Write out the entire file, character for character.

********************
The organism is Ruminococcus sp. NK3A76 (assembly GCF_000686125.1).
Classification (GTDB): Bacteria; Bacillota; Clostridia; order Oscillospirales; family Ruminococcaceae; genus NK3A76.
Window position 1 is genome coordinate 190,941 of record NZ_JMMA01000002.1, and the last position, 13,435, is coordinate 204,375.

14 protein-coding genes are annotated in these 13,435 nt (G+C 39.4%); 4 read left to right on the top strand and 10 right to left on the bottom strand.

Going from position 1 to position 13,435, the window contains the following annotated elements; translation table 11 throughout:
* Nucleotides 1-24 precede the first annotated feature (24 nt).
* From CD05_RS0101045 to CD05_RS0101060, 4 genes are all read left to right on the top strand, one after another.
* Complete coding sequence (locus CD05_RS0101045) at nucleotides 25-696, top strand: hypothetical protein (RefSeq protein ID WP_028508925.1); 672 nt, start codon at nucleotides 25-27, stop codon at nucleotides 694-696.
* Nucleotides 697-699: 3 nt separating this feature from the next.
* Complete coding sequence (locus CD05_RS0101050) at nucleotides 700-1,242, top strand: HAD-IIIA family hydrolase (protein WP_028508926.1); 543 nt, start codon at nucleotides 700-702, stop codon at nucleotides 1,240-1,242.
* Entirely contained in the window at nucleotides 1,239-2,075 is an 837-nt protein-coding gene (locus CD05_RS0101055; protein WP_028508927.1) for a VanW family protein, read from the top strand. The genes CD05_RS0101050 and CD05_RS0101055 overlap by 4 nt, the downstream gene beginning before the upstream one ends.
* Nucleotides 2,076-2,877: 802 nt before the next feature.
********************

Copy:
The organism is Ruminococcus sp. NK3A76 (assembly GCF_000686125.1).
Classification (GTDB): Bacteria; Bacillota; Clostridia; order Oscillospirales; family Ruminococcaceae; genus NK3A76.
Window position 1 is genome coordinate 190,941 of record NZ_JMMA01000002.1, and the last position, 13,435, is coordinate 204,375.

14 protein-coding genes are annotated in these 13,435 nt (G+C 39.4%); 4 read left to right on the top strand and 10 right to left on the bottom strand.

Going from position 1 to position 13,435, the window contains the following annotated elements; translation table 11 throughout:
* Nucleotides 1-24 precede the first annotated feature (24 nt).
* From CD05_RS0101045 to CD05_RS0101060, 4 genes are all read left to right on the top strand, one after another.
* Complete coding sequence (locus CD05_RS0101045) at nucleotides 25-696, top strand: hypothetical protein (RefSeq protein ID WP_028508925.1); 672 nt, start codon at nucleotides 25-27, stop codon at nucleotides 694-696.
* Nucleotides 697-699: 3 nt separating this feature from the next.
* Complete coding sequence (locus CD05_RS0101050) at nucleotides 700-1,242, top strand: HAD-IIIA family hydrolase (protein WP_028508926.1); 543 nt, start codon at nucleotides 700-702, stop codon at nucleotides 1,240-1,242.
* Entirely contained in the window at nucleotides 1,239-2,075 is an 837-nt protein-coding gene (locus CD05_RS0101055; protein WP_028508927.1) for a VanW family protein, read from the top strand. The genes CD05_RS0101050 and CD05_RS0101055 overlap by 4 nt, the downstream gene beginning before the upstream one ends.
* Nucleotides 2,076-2,877: 802 nt before the next feature.